Hernandez refutes Boston Globe story
Published: Tuesday, April 27, 2010 at 7:10 p.m.
Last Modified: Tuesday, April 27, 2010 at 7:10 p.m.
Tight end Aaron Hernandez on Tuesday refuted claims in a Boston Globe story Monday that he failed "multiple" drug tests while he was at Florida, according to unnamed NFL sources.
“Leading up to the draft, I provided every interested NFL team with all the information asked of me about football and my personal life," Hernandez said in a statement released by the New England Patriots. "I was as candid as I could possibly be about everything, including my one single violation of the team's substance testing policy over the course of three years at the University of Florida. That is why I was very surprised and disappointed by the recent inaccurate report of additional violations. I regret what happened, I learned from it and will make better decisions going forward. I couldn't be more excited about beginning my NFL career and representing the New England Patriots well.”
Things just don't add up correctly in the Boston Globe story that Hernandez failed "multiple" drug tests for marijuana in his three years at UF.
If Hernandez had failed multiple tests, he would have missed multiple games, and possibly an entire season or more.
But Hernandez missed only one game during his three-year career, which matches up with Hernandez's statement and what a source close to Hernandez said in the Globe story, that Hernandez failed only one drug test at UF, in 2008. Hernandez missed the opener that season against Hawaii, although no reason from UF was given.
In the Globe story, an unnamed longtime NFL executive said Hernandez failed multiple drug tests for marijuana at UF.
"One or two tests? Fine," the source said. "But four, five, six? Come on now you've got an addiction. He's not a bad kid. He just has an issue."
The New England Patriots, who drafted Hernandez in the fourth round of the draft Saturday, declined to comment on the Globe story Tuesday, but released Hernandez' statement late Tuesday afternoon.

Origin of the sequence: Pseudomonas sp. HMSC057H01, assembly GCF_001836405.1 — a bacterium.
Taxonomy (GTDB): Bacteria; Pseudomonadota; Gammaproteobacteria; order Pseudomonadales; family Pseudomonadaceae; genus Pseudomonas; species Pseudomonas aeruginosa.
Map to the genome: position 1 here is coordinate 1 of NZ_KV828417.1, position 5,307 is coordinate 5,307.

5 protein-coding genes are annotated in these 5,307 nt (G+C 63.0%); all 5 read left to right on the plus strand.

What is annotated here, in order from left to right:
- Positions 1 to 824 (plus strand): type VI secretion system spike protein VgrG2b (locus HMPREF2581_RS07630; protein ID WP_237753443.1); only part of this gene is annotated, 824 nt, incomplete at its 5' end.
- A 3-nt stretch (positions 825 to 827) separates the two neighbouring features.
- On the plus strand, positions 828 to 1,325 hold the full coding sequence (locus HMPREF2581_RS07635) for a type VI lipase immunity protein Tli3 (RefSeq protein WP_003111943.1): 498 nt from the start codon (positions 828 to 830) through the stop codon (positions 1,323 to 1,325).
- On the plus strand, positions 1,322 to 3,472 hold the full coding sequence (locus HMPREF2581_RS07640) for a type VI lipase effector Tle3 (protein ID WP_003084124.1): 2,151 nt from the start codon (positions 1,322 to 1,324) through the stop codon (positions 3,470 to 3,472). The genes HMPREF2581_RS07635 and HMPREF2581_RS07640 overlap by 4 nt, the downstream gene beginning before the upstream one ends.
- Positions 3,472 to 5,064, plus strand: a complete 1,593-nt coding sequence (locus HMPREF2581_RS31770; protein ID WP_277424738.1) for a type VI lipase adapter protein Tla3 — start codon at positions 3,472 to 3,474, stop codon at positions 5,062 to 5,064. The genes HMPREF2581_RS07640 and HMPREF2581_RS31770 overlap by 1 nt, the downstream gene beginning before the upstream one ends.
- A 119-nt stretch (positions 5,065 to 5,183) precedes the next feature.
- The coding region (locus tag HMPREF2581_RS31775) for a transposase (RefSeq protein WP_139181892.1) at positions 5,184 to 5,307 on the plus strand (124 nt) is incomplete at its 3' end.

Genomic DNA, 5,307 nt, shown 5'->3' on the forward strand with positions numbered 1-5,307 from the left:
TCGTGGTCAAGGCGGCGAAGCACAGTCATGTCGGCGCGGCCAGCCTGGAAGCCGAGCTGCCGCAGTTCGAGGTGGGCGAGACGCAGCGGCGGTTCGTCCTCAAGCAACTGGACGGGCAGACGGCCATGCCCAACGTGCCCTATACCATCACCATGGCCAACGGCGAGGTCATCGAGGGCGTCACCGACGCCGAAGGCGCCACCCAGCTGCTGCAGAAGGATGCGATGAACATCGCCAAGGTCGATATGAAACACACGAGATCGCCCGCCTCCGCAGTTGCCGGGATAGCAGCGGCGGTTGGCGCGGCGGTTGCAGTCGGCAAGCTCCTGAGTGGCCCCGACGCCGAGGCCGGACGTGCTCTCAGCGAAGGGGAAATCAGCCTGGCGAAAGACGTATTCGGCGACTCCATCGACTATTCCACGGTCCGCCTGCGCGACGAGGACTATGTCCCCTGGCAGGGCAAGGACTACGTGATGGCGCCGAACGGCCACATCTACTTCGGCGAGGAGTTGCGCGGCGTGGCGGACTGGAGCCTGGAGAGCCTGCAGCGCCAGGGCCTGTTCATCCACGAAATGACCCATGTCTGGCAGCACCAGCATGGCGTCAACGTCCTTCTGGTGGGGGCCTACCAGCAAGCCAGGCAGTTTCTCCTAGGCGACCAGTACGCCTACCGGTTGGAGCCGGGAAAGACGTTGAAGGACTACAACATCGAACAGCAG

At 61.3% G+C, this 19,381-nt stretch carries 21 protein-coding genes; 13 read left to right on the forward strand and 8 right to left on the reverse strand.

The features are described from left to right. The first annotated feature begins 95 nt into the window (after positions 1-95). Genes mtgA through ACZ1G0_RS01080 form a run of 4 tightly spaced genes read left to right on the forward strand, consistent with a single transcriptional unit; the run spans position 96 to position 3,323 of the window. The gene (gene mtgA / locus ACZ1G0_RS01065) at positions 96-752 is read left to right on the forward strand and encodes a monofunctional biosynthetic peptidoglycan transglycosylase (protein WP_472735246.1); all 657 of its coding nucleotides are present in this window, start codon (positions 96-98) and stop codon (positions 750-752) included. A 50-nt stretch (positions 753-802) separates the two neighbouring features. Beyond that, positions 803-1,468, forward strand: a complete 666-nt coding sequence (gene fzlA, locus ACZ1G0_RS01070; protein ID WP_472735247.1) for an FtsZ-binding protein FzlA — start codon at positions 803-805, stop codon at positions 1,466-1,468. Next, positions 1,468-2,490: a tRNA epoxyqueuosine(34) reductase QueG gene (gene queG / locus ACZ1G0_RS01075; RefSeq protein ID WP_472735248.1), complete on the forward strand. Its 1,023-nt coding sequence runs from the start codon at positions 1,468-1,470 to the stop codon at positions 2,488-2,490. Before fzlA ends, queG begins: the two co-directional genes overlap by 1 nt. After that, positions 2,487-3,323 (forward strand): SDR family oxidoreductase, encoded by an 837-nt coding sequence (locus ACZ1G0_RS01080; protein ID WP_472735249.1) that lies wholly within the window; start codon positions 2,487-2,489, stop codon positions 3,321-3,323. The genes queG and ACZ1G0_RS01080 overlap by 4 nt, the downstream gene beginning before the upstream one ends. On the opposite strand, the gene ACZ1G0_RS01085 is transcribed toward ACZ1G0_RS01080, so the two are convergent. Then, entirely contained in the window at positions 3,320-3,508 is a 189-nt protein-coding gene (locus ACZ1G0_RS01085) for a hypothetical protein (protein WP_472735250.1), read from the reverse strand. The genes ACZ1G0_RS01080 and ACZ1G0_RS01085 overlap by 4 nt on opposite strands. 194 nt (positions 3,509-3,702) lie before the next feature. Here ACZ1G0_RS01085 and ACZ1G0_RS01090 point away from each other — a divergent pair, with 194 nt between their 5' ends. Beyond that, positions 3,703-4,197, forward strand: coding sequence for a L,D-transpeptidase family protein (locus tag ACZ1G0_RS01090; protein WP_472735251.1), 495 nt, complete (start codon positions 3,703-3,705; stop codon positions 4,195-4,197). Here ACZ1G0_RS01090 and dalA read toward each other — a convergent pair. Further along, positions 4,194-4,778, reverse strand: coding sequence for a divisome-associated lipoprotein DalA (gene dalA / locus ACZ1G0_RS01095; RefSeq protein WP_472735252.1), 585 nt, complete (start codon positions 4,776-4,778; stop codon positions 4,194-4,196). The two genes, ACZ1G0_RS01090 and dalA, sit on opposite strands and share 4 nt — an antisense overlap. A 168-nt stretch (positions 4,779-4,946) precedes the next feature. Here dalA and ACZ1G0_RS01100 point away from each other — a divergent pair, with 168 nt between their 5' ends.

The reality is, a student-athlete at the University of Florida would not have the opportunity to fail multiple drug tests, based on the school's substance abuse policy, without missing massive playing time due to suspension and jeopardizing his or her career.
According to the policy, a first positive test results in additional testing and drug counseling.
A second positive test would result in a suspension for 10 percent (one game) of the season and mandatory counseling. A third would cost an athlete 20 percent of the season.
Testing positive for a fourth time would result in a suspension for 50 percent of the season.
A fifth positive test would mean an immediate one-year suspension, with the chance to seek reinstatement at the end of the suspension.
Hernandez missed only one game in his three years at UF - the 2008 opener against Hawaii - but there was no indication from UF that he was suspended for failing a drug test.
Had Hernandez failed "multiple" drug tests, he would have been suspended for numerous games over his three-year career.
In 2006, star defensive tackle Marcus Thomas was suspended for five games after testing positive for marijuana a second time within months. Thomas appealed the penalty, saying he believed the second positive test was related to the first. UF's drug committee reduced the suspension to two games, but Thomas was dismissed from the team by UF coach Urban Meyer later in the national championship season for failing to attend a mandatory drug education class.
Thomas, drafted by the Denver Broncos in the fourth round in the 2007 draft, is still playing in the NFL with the Broncos.
If Hernandez failed multiple drug tests at Florida, it is not reflected in his playing record. He played in 40 of the 41 games the Gators played in his three years at UF.
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